The debating and waiting can now take a back seat. Here comes the real-world test whether Northwest drivers will embrace electric vehicles.
Carmaker Nissan has made the first customer delivery in the region of its fully-electric Nissan Leaf model.
Wednesday, a college English instructor in Portland drove away with the first production model to leave an Oregon showroom. A similar first delivery ceremony will happen in Seattle on Friday.
The initial round of buyers will have few places to plug in their shiny cars besides their home garages.
John Duncan says he’s waited for this day for ten years. His moment finally arrived at a suburban Portland car dealership.
Cameras clicked as the 61-year-old community college instructor pulled back the cover on a brand new silver Nissan Leaf.
Duncan was among the first Oregonians to put his name on the Leaf waiting list. He says Nissan’s much-hyped initial entry into the electric car market meets his criteria for price and performance.
John Duncan: “I also don’t like dependence on foreign oil. I’m old enough to remember back in the 1970’s when President Carter said we have to end this. I think 30 years is a long time to talk about that without doing anything about that. Now we’re starting to do something about that.”
Turning a new Leaf costs $26,000 or $27,000 after you take state and federal tax credits. In Duncan’s case, the Leaf replaces a 1997 Saturn sedan. His wife will keep her conventional gasoline car for longer trips.
Nissan chose Oregon, Washington and California to be launch markets because the states are in the forefront of building public charging networks. More than a year ago, the federal Department of Energy awarded tens of millions of dollars in economic stimulus money to create more plug-in spots.
But so far, that money has produced just three public charging stations in the Seattle suburbs and none in Oregon. Investor James Billmaier advises several of the companies working on the local stimulus contracts.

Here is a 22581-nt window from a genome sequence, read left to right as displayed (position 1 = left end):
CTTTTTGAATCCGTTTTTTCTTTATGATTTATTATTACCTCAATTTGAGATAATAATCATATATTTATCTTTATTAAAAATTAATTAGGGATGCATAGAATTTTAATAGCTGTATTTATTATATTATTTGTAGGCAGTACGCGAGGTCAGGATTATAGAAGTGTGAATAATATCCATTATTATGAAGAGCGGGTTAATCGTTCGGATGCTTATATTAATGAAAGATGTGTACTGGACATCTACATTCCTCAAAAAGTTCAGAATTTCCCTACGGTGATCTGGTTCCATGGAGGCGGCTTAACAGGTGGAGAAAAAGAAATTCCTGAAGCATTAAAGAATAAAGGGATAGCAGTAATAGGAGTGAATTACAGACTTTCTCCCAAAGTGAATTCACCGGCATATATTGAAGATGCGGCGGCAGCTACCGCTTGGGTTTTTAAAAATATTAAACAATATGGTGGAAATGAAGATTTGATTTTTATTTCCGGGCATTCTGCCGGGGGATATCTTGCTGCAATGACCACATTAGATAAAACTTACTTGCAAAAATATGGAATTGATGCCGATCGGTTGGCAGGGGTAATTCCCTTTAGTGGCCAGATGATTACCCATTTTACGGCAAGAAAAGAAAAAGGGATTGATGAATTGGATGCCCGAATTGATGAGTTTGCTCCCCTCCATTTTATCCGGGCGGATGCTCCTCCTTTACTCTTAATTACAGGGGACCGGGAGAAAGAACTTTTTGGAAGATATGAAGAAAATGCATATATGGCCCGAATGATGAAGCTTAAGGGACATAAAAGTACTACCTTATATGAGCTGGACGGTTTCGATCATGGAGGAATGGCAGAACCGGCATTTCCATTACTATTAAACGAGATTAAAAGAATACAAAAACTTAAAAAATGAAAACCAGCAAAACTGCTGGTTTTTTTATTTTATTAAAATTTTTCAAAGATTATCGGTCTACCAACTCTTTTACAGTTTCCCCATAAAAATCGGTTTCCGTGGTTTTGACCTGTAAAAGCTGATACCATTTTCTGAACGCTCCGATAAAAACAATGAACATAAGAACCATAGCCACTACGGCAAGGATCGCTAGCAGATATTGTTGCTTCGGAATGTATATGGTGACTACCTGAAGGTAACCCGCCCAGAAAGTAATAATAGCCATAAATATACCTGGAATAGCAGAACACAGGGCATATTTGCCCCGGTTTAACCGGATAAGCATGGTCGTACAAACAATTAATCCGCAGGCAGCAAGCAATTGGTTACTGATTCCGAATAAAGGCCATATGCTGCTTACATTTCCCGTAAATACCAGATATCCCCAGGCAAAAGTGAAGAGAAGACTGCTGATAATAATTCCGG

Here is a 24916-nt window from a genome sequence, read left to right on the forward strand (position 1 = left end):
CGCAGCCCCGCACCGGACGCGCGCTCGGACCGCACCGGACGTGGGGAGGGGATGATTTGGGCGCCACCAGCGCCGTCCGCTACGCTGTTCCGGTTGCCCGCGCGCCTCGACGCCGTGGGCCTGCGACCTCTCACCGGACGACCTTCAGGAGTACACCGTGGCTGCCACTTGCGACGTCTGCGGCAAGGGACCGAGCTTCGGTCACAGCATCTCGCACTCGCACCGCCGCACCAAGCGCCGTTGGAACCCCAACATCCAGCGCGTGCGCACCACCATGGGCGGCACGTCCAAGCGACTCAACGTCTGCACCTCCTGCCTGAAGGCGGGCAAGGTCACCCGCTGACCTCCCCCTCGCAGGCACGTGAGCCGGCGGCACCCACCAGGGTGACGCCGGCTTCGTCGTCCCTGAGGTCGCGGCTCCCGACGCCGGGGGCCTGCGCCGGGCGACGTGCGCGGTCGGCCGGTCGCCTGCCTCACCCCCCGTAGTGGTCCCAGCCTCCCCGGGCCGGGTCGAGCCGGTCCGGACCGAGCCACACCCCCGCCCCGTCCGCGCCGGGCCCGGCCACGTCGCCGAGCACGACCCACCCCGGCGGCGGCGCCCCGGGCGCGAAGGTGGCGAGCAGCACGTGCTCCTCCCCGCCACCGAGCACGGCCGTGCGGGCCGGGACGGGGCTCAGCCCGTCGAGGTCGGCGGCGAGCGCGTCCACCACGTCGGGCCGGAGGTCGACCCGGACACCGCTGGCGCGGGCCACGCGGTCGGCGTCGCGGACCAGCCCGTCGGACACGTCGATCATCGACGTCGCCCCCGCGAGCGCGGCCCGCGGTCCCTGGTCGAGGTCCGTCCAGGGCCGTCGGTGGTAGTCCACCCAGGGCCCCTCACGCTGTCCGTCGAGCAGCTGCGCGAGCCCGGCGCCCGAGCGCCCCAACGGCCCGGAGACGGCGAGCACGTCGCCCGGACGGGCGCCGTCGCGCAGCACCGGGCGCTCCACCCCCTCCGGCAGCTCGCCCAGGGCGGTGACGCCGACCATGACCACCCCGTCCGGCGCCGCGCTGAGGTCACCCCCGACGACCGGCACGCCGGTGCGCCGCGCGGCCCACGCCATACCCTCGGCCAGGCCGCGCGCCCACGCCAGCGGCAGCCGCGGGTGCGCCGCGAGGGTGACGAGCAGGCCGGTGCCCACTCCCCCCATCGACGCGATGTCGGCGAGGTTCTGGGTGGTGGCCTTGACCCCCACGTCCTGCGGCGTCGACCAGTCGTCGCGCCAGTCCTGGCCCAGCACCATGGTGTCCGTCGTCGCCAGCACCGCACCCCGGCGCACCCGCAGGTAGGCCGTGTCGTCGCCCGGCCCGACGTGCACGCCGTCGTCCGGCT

James Billmaier: “First of all recognize that most charging will take place at the home. But for the 20 percent of charging that you want to do when you want to what we call ‘top off’ when you’re at the mall or whatever, we were hoping it would go into the ground a little bit sooner. But you know with any typical governmental kind of thing, it’s just been slow in coming.”
The first driver to take delivery in our region of an all-electric Nissan says the car’s 100 mile range is enough for his daily needs. John Duncan says public charging stations may be scarce, but he’s not worried.
John Duncan: “My job is eleven or twelve miles away from my house. Stores are close, all that sort of thing. So I would very rarely need to use a charging station anywhere else but my house.”
Electric cars will likely remain pretty rare on our highways for another year. The Pacific Northwest is not a launch market for the Chevy Volt, another much hyped plug-in car.
Nissan says deliveries of the all-electric Leaf are all spoken for through next summer. Though Nissan director of product planning Mark Perry won’t say exactly how many cars that is.
Mark Perry: “We see global demand higher than what we can build right now. So that’s a good news and bad news story. Folks have to be a little patient with us, a little patient.”
Which could also be said for the company that received the biggest federal grant to build charging stations. It is called Ecotality. Pacific Northwest manager Rich Feldman says he’s still actively recruiting businesses to host electric car charging stations.
Rich Feldman: “We don’t want lots of publicly available charging stations sitting there empty while the vehicles are coming on line. So we’ll be gearing up on the commercial side in the first quarter of 2011.”
By later next year, Ford, Mitsubishi and a Chinese carmaker tentatively plan to bring their own 100% electric cars to showrooms on the West Coast.